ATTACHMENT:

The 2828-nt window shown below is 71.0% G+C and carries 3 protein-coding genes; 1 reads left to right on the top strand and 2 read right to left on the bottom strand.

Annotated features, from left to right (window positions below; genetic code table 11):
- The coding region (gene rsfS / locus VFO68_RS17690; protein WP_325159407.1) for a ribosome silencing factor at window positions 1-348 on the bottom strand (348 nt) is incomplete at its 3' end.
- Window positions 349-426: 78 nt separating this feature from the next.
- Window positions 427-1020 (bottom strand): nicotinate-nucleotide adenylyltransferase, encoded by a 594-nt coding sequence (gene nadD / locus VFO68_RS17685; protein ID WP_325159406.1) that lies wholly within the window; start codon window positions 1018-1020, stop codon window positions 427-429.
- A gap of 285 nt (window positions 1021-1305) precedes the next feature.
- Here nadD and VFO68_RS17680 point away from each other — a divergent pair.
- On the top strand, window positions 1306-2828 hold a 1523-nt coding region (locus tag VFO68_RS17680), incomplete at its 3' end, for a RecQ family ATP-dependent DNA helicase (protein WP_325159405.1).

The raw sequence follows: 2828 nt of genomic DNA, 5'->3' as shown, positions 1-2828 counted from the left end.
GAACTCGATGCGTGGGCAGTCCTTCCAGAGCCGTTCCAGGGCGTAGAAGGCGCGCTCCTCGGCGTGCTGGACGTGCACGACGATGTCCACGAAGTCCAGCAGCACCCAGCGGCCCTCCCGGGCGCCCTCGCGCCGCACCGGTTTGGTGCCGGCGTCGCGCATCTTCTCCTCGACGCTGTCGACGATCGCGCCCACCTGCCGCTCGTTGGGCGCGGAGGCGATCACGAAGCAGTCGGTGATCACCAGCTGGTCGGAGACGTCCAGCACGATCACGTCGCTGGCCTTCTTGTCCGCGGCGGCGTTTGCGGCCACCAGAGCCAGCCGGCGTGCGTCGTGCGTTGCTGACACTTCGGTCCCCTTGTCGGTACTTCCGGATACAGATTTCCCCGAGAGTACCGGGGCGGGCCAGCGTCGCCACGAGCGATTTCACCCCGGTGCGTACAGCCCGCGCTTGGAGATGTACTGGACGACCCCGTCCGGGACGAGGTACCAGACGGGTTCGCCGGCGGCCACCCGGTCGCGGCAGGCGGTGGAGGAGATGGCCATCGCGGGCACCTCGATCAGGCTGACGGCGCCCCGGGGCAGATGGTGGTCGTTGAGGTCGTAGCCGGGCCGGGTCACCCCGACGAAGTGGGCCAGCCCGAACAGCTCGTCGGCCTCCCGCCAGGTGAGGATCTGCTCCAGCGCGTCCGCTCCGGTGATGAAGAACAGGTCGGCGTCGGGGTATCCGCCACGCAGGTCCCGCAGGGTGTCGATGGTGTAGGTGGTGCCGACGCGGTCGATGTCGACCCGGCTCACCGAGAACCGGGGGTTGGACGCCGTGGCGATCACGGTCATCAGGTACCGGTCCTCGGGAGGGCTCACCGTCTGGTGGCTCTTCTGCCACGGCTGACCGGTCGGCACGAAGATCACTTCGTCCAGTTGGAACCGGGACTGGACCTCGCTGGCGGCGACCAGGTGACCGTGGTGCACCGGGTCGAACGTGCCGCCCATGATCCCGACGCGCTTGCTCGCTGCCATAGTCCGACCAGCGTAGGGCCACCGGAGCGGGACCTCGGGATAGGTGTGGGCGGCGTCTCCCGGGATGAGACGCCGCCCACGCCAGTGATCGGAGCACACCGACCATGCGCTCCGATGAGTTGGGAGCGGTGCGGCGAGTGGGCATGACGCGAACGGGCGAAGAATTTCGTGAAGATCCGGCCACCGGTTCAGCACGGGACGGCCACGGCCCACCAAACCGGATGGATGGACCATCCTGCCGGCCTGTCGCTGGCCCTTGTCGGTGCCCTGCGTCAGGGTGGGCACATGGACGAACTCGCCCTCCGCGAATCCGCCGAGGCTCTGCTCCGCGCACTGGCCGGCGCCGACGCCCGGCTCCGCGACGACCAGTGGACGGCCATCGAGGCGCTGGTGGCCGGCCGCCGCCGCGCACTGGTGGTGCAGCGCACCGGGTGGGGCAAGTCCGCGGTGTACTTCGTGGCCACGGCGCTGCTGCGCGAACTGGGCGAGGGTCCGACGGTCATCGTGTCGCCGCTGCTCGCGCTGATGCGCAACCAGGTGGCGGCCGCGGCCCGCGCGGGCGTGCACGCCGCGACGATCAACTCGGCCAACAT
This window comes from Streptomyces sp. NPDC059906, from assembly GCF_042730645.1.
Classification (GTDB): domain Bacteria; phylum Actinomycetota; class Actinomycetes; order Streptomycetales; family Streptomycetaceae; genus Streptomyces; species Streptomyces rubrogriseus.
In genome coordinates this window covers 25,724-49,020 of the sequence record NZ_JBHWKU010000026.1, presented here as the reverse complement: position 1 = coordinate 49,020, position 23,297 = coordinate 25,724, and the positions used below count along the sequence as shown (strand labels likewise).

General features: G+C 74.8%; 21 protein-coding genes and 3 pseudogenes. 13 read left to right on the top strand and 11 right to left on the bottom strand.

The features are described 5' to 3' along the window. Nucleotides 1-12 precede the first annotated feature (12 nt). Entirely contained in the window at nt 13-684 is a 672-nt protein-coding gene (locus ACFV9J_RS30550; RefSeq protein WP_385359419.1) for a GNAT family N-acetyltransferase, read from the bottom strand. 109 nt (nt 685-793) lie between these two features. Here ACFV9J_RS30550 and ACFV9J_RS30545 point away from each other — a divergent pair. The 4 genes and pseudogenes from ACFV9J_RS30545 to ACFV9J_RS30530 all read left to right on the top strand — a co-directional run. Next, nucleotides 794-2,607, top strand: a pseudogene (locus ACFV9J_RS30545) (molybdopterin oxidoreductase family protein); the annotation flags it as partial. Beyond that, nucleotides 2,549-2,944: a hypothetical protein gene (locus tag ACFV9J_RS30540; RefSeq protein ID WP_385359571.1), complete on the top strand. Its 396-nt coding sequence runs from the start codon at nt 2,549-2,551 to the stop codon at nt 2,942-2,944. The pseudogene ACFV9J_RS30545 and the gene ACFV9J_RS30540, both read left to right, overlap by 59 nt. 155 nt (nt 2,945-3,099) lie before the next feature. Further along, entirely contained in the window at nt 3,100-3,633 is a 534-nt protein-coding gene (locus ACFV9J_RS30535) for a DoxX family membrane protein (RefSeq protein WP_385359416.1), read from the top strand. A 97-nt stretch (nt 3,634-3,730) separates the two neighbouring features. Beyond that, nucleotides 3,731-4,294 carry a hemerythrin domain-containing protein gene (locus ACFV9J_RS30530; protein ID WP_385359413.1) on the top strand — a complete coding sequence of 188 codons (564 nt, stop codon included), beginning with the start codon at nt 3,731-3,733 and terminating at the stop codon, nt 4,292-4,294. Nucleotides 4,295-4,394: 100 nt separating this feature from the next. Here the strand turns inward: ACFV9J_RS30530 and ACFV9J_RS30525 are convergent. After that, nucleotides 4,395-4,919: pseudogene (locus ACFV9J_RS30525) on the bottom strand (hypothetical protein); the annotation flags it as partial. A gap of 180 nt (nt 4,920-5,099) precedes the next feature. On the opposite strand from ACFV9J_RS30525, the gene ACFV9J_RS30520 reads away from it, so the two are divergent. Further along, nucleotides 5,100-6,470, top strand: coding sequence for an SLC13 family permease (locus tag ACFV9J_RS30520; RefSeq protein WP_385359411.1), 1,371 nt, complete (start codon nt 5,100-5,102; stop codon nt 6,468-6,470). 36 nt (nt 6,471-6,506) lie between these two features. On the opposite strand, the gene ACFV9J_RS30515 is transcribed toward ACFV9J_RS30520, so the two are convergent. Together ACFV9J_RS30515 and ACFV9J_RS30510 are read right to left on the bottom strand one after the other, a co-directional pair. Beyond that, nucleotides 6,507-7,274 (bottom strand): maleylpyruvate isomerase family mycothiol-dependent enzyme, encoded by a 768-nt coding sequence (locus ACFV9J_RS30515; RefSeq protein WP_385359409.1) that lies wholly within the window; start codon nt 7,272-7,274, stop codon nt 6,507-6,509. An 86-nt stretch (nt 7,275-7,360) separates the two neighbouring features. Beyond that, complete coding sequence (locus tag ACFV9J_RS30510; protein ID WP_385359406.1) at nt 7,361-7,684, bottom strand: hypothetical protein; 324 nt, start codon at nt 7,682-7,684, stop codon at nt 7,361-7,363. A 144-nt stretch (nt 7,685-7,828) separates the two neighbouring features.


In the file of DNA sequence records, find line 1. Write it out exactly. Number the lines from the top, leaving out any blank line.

The 2828-nt window shown below is 71.0% G+C and carries 3 protein-coding genes; 1 reads left to right on the top strand and 2 read right to left on the bottom strand.